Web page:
Haunt: The Big Empty   3 comments

Thanks to my hardy commentators, I got past the self-referential in-joke trivia puzzle that starts the game, and made it to a big empty map.

Outside the House. This map omits another row of rooms on the west and south sides that are all empty.

Some of this is clearly the side effect of being a mainframe game. But some of it is philosophy.

I should note that while Zork and Acheton were large and full of rooms, there wasn’t a lot of “wasted space”. Even piling on yet another maze room lent something to the gameplay (not necessarily a positive thing, but a thing).

Here the map is of a style with a grid containing so much empty space it might be better (perhaps originally was) on graph paper. You’re at a wall -> a wall -> a wall -> a lawn -> a lawn -> a lawn -> a lawn.

With this style in adventure games one can’t simply skip checking every room, because of course there’s got to be something different hidden about. In this case, the northeast corner contains a grave you can dig. There’s also an empty garden and empty garage that might be used later for something, but it’s hard to know at this point.

We’ve seen a map resembling this before with Warp (another mainframe game) but what I really associate this style to is early Sierra games. Time Zone, for instance, is full of maps like this one:


One of the time periods in Japan, via Kim Schuette’s Book of Adventure Games.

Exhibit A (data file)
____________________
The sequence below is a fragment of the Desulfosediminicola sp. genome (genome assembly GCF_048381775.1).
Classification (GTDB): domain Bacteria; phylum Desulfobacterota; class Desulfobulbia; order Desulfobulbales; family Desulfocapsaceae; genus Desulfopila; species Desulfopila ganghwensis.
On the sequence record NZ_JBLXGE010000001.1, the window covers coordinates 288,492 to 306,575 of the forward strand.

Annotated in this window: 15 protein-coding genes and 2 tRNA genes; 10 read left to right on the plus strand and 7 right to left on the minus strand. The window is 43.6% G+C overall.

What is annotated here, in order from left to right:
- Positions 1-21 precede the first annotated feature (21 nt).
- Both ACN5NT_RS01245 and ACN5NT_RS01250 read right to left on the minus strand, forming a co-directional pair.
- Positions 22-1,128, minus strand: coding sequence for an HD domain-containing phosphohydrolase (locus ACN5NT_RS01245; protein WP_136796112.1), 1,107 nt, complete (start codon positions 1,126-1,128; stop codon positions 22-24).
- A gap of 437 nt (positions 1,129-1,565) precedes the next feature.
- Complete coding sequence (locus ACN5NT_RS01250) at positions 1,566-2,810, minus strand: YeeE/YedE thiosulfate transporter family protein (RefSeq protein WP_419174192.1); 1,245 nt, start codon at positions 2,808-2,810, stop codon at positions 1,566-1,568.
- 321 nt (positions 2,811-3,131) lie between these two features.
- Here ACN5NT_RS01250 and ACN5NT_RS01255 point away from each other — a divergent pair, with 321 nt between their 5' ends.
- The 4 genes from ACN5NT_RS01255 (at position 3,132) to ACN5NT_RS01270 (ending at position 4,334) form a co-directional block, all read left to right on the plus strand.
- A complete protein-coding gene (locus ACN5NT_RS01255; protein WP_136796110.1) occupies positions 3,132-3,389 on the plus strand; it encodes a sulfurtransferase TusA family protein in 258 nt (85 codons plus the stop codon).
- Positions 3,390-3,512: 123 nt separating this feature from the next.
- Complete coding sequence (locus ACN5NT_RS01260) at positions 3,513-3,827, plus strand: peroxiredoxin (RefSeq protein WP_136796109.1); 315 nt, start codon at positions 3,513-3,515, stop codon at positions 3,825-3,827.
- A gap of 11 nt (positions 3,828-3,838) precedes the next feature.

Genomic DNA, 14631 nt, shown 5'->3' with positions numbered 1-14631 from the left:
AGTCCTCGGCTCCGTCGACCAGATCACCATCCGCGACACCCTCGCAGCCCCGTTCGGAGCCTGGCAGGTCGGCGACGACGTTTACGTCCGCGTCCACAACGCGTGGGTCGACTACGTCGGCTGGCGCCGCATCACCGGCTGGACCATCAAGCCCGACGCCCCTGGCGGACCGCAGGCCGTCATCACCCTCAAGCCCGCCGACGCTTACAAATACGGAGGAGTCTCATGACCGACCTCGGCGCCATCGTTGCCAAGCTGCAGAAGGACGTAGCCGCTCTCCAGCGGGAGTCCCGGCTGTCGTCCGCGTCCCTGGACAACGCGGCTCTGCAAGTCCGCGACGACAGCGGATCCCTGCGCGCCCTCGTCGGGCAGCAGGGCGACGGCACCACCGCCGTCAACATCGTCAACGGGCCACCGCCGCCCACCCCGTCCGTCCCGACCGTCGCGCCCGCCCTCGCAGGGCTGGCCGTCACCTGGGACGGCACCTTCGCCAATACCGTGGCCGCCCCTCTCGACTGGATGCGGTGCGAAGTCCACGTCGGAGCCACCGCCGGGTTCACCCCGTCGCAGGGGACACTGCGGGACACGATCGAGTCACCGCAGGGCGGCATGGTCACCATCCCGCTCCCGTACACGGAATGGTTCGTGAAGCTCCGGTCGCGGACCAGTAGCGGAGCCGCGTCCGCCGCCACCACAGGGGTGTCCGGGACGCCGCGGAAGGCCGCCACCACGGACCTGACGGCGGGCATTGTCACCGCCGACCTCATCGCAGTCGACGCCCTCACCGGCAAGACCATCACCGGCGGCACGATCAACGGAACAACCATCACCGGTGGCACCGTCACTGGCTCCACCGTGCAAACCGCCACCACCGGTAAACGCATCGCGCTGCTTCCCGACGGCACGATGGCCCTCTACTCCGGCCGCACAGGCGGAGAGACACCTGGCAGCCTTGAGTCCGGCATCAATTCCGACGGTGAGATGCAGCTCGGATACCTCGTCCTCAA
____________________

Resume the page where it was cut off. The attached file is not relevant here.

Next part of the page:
This carried on to the King’s Quest games (up to King’s Quest V, at least) where the player might need to swim about an entire ocean just to find one special location.

Really, the logic isn’t bad – you’re outside, you should be able to go all four directions, the map should just be a grid. Still, the actual effect is close to literal lawnmowering and it’s interesting how little this style gets used any more.

Posted July 26, 2018 by Jason Dyer in Interactive Fiction

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3 responses to “Haunt: The Big Empty

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  1. That style would be of use with landmarks. I mean, for an update approach to that philosophy.

    • You sort of get that approach with Amnesia (a game that represents the entire city map of New York). It’s … still a little disconcerting, but I think a lot of players weren’t used to it, either.

  2. Pingback: Reality Ends (1980) | Renga in Blue

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